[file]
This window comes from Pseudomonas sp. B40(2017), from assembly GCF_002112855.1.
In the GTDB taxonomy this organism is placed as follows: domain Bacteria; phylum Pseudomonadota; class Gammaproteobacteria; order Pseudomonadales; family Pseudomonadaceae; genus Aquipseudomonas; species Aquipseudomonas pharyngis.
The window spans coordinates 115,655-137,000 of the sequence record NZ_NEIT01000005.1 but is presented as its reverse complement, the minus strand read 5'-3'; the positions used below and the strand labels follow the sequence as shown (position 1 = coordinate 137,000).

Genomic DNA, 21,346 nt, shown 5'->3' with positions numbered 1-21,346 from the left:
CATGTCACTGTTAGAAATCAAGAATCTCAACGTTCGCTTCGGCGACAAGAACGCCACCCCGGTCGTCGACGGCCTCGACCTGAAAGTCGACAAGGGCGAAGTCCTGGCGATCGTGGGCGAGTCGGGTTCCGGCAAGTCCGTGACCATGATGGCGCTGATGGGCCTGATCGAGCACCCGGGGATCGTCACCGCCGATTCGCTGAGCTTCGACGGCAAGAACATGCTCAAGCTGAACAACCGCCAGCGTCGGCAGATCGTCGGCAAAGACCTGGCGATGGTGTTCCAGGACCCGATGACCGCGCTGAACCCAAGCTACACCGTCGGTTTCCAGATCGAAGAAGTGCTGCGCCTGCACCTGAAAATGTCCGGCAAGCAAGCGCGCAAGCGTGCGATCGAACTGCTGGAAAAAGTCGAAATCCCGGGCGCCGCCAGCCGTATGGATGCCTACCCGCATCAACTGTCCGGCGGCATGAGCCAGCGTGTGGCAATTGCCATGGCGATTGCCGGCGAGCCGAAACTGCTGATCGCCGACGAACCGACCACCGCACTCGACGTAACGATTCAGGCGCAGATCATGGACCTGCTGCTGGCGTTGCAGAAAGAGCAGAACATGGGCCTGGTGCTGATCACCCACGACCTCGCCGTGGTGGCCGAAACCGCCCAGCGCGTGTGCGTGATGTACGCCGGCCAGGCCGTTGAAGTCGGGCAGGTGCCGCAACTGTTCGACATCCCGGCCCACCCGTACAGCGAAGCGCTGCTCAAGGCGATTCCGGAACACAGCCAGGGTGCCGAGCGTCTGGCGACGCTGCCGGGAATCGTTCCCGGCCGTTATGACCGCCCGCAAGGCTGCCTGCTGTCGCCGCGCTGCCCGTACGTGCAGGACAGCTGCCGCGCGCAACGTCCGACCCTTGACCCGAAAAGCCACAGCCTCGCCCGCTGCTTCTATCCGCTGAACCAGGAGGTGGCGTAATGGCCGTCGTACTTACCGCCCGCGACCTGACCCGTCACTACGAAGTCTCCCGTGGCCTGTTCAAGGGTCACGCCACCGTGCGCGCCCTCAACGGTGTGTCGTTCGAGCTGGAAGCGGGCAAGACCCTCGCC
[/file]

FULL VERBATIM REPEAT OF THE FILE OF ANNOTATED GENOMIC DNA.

This window comes from Pseudomonas sp. B40(2017), from assembly GCF_002112855.1.
In the GTDB taxonomy this organism is placed as follows: domain Bacteria; phylum Pseudomonadota; class Gammaproteobacteria; order Pseudomonadales; family Pseudomonadaceae; genus Aquipseudomonas; species Aquipseudomonas pharyngis.
The window spans coordinates 115,655-137,000 of the sequence record NZ_NEIT01000005.1 but is presented as its reverse complement, the minus strand read 5'-3'; the positions used below and the strand labels follow the sequence as shown (position 1 = coordinate 137,000).

Genomic DNA, 21,346 nt, shown 5'->3' with positions numbered 1-21,346 from the left:
CATGTCACTGTTAGAAATCAAGAATCTCAACGTTCGCTTCGGCGACAAGAACGCCACCCCGGTCGTCGACGGCCTCGACCTGAAAGTCGACAAGGGCGAAGTCCTGGCGATCGTGGGCGAGTCGGGTTCCGGCAAGTCCGTGACCATGATGGCGCTGATGGGCCTGATCGAGCACCCGGGGATCGTCACCGCCGATTCGCTGAGCTTCGACGGCAAGAACATGCTCAAGCTGAACAACCGCCAGCGTCGGCAGATCGTCGGCAAAGACCTGGCGATGGTGTTCCAGGACCCGATGACCGCGCTGAACCCAAGCTACACCGTCGGTTTCCAGATCGAAGAAGTGCTGCGCCTGCACCTGAAAATGTCCGGCAAGCAAGCGCGCAAGCGTGCGATCGAACTGCTGGAAAAAGTCGAAATCCCGGGCGCCGCCAGCCGTATGGATGCCTACCCGCATCAACTGTCCGGCGGCATGAGCCAGCGTGTGGCAATTGCCATGGCGATTGCCGGCGAGCCGAAACTGCTGATCGCCGACGAACCGACCACCGCACTCGACGTAACGATTCAGGCGCAGATCATGGACCTGCTGCTGGCGTTGCAGAAAGAGCAGAACATGGGCCTGGTGCTGATCACCCACGACCTCGCCGTGGTGGCCGAAACCGCCCAGCGCGTGTGCGTGATGTACGCCGGCCAGGCCGTTGAAGTCGGGCAGGTGCCGCAACTGTTCGACATCCCGGCCCACCCGTACAGCGAAGCGCTGCTCAAGGCGATTCCGGAACACAGCCAGGGTGCCGAGCGTCTGGCGACGCTGCCGGGAATCGTTCCCGGCCGTTATGACCGCCCGCAAGGCTGCCTGCTGTCGCCGCGCTGCCCGTACGTGCAGGACAGCTGCCGCGCGCAACGTCCGACCCTTGACCCGAAAAGCCACAGCCTCGCCCGCTGCTTCTATCCGCTGAACCAGGAGGTGGCGTAATGGCCGTCGTACTTACCGCCCGCGACCTGACCCGTCACTACGAAGTCTCCCGTGGCCTGTTCAAGGGTCACGCCACCGTGCGCGCCCTCAACGGTGTGTCGTTCGAGCTGGAAGCGGGCAAGACCCTCGCC